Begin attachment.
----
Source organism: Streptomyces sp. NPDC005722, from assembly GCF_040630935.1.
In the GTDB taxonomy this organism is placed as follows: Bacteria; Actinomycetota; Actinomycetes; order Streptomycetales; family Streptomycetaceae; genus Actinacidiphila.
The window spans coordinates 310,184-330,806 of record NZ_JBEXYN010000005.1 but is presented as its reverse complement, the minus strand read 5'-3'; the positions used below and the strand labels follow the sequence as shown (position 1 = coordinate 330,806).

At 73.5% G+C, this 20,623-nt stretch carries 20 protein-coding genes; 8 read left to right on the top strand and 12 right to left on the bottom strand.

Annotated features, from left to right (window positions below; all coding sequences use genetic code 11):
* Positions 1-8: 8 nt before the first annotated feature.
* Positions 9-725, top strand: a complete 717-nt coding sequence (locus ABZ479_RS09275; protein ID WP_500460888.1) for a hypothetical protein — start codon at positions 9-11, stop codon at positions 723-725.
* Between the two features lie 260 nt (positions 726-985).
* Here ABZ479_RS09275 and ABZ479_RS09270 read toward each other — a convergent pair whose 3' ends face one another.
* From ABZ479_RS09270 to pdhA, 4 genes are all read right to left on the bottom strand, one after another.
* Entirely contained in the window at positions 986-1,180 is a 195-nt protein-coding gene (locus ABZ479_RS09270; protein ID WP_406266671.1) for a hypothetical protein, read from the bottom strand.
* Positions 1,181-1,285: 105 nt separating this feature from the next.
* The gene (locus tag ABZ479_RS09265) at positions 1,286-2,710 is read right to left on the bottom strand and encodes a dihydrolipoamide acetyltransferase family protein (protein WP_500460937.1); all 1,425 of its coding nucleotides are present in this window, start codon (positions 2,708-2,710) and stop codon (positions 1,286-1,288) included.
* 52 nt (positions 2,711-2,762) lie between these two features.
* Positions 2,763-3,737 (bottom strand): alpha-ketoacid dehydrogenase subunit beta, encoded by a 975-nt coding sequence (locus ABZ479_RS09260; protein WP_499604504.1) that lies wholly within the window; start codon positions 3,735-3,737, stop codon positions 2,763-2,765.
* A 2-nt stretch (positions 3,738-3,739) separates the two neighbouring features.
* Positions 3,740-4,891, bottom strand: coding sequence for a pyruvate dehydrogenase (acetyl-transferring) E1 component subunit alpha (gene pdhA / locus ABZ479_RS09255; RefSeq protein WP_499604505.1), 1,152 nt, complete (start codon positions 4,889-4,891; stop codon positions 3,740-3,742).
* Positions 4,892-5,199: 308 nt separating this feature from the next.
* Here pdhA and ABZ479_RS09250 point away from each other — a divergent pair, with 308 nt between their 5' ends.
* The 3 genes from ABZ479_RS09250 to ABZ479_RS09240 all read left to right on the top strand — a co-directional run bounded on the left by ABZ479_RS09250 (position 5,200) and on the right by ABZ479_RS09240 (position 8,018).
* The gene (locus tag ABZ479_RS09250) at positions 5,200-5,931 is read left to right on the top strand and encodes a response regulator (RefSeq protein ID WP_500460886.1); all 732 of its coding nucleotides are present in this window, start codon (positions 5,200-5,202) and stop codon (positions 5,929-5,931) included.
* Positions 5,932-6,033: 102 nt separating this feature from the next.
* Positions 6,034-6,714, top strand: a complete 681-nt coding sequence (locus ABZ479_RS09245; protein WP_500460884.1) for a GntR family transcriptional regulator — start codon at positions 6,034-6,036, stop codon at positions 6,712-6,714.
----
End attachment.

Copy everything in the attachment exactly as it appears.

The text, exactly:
Source organism: Streptomyces sp. NPDC005722, from assembly GCF_040630935.1.
In the GTDB taxonomy this organism is placed as follows: Bacteria; Actinomycetota; Actinomycetes; order Streptomycetales; family Streptomycetaceae; genus Actinacidiphila.
The window spans coordinates 310,184-330,806 of record NZ_JBEXYN010000005.1 but is presented as its reverse complement, the minus strand read 5'-3'; the positions used below and the strand labels follow the sequence as shown (position 1 = coordinate 330,806).

At 73.5% G+C, this 20,623-nt stretch carries 20 protein-coding genes; 8 read left to right on the top strand and 12 right to left on the bottom strand.

Annotated features, from left to right (window positions below; all coding sequences use genetic code 11):
* Positions 1-8: 8 nt before the first annotated feature.
* Positions 9-725, top strand: a complete 717-nt coding sequence (locus ABZ479_RS09275; protein ID WP_500460888.1) for a hypothetical protein — start codon at positions 9-11, stop codon at positions 723-725.
* Between the two features lie 260 nt (positions 726-985).
* Here ABZ479_RS09275 and ABZ479_RS09270 read toward each other — a convergent pair whose 3' ends face one another.
* From ABZ479_RS09270 to pdhA, 4 genes are all read right to left on the bottom strand, one after another.
* Entirely contained in the window at positions 986-1,180 is a 195-nt protein-coding gene (locus ABZ479_RS09270; protein ID WP_406266671.1) for a hypothetical protein, read from the bottom strand.
* Positions 1,181-1,285: 105 nt separating this feature from the next.
* The gene (locus tag ABZ479_RS09265) at positions 1,286-2,710 is read right to left on the bottom strand and encodes a dihydrolipoamide acetyltransferase family protein (protein WP_500460937.1); all 1,425 of its coding nucleotides are present in this window, start codon (positions 2,708-2,710) and stop codon (positions 1,286-1,288) included.
* 52 nt (positions 2,711-2,762) lie between these two features.
* Positions 2,763-3,737 (bottom strand): alpha-ketoacid dehydrogenase subunit beta, encoded by a 975-nt coding sequence (locus ABZ479_RS09260; protein WP_499604504.1) that lies wholly within the window; start codon positions 3,735-3,737, stop codon positions 2,763-2,765.
* A 2-nt stretch (positions 3,738-3,739) separates the two neighbouring features.
* Positions 3,740-4,891, bottom strand: coding sequence for a pyruvate dehydrogenase (acetyl-transferring) E1 component subunit alpha (gene pdhA / locus ABZ479_RS09255; RefSeq protein WP_499604505.1), 1,152 nt, complete (start codon positions 4,889-4,891; stop codon positions 3,740-3,742).
* Positions 4,892-5,199: 308 nt separating this feature from the next.
* Here pdhA and ABZ479_RS09250 point away from each other — a divergent pair, with 308 nt between their 5' ends.
* The 3 genes from ABZ479_RS09250 to ABZ479_RS09240 all read left to right on the top strand — a co-directional run bounded on the left by ABZ479_RS09250 (position 5,200) and on the right by ABZ479_RS09240 (position 8,018).
* The gene (locus tag ABZ479_RS09250) at positions 5,200-5,931 is read left to right on the top strand and encodes a response regulator (RefSeq protein ID WP_500460886.1); all 732 of its coding nucleotides are present in this window, start codon (positions 5,200-5,202) and stop codon (positions 5,929-5,931) included.
* Positions 5,932-6,033: 102 nt separating this feature from the next.
* Positions 6,034-6,714, top strand: a complete 681-nt coding sequence (locus ABZ479_RS09245; protein WP_500460884.1) for a GntR family transcriptional regulator — start codon at positions 6,034-6,036, stop codon at positions 6,712-6,714.